Pain can start in one place, but it doesn’t always stay in the same spot, though. In fact, pain can spread, expand, or shift over time. Also, pain can radiate from one body part to another! And this makes treatment a challenge.
How Pain Can Spread
Below we’ve compiled a list of ways pain can spread. And there are several ways pain can move through your body, such as:
This is a common way of how pain can spread. We change our movements in response to pain. To protect an injured part, we overcompensate. For example, when you have a leg injury. This disrupts the mechanics of your body. You will move differently to reduce stress on the injured leg. Prolonged pain results in a different walking pattern. Over time, other parts of the body become stressed. Your back is one such part. It works harder to make up for the leg weakness. Muscles in your back can start to tighten in response. Pain can radiate through your back and hips.
This is when we avoid using an injured part. This is commonly seen with hand injuries. People will continue to do daily activities. But, they will switch to their other hand. This causes over-dependence and over-use. This causes new pain.
Referred Pain Can Spread
You can also experience referred pain, and this is common with muscle trigger points. Trigger points are tender to touch. They can also cause pain in another area, depending on their location. Furthermore, an example of this is seen in smartphone use. In this position, the forward head position causes trigger points to develop. And they appear in the trapezius muscle. A trigger point in the trapezius muscle can cause referred pain. Therefore, headaches, eye pain, and jaw pain are also common.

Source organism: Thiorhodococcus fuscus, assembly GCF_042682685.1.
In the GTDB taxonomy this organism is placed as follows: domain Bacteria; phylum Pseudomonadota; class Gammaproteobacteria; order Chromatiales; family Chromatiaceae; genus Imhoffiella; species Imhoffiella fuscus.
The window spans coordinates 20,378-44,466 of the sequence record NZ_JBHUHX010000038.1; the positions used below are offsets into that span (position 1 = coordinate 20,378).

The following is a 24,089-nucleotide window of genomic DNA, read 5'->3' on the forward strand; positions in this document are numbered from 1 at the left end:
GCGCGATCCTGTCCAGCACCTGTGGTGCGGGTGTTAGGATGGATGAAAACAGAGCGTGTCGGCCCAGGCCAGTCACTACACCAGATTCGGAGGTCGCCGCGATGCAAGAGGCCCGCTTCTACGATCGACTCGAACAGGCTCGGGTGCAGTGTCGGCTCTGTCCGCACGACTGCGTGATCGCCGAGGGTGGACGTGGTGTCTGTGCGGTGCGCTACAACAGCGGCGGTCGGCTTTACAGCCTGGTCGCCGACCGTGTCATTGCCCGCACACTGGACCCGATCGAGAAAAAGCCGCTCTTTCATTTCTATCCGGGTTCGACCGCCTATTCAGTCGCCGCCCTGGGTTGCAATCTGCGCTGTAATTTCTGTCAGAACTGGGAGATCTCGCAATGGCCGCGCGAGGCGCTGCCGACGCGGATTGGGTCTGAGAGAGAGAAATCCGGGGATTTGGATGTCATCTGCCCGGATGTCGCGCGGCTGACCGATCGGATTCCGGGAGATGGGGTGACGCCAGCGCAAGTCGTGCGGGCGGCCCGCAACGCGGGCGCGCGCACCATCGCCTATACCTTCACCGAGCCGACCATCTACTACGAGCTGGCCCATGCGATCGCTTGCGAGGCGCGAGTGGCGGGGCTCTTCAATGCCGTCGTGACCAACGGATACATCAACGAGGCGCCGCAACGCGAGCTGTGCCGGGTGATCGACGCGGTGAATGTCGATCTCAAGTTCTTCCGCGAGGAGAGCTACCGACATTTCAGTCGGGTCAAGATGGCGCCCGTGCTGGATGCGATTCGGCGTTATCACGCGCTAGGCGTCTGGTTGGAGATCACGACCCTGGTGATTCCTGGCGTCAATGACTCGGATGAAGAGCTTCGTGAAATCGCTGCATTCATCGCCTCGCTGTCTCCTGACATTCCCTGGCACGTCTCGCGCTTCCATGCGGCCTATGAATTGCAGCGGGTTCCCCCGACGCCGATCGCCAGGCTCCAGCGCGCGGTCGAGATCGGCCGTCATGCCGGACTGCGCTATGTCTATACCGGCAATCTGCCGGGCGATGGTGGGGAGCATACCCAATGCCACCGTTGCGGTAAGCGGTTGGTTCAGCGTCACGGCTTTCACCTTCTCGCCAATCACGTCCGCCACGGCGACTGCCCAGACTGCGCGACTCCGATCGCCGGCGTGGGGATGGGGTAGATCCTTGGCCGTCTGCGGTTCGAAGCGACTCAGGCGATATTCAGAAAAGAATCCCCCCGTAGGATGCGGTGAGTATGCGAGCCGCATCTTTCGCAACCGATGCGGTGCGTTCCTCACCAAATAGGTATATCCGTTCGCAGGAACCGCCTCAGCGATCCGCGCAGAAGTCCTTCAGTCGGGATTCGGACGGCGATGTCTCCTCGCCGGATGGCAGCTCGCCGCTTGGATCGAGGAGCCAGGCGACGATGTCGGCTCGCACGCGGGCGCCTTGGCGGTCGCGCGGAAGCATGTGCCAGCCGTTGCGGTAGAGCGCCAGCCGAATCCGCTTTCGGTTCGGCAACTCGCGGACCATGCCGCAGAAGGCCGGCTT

Nerves run through several different body parts. Pressure on nerves in one area can be felt in another location. Sciatica is the most common example of this moving pain. A herniated disc in the spine presses on nerves, and this can cause pain in the back. It can also cause pain to shoot down the leg. This pain typically feels like an electrical shock.
The way the brain processes pain can also spread the pain. Or at least it will seem that way. The intense nerve pain from an injury can move. You can feel pain in the opposite arm to the one you injured. The reason for this is not known. But, the new pain strongly mimics the original pain.
There are ways for the pain to move around the body. Understanding these can lead to more effective treatment. You need to discuss your pain with your doctor. This can help uncover clues about the location. Things to consider include:
Is the pain throbbing and achy? Is it in a new part of the body that was not injured? This is likely to be muscular overcompensation.
Is it burning or shooting? This is likely to be nerve irritation or a pinched nerve.
In most cases, you can restore activity where the pain first started. This will reduce stress in other parts of the body. Listen to your body. It will give you clues as to what it needs.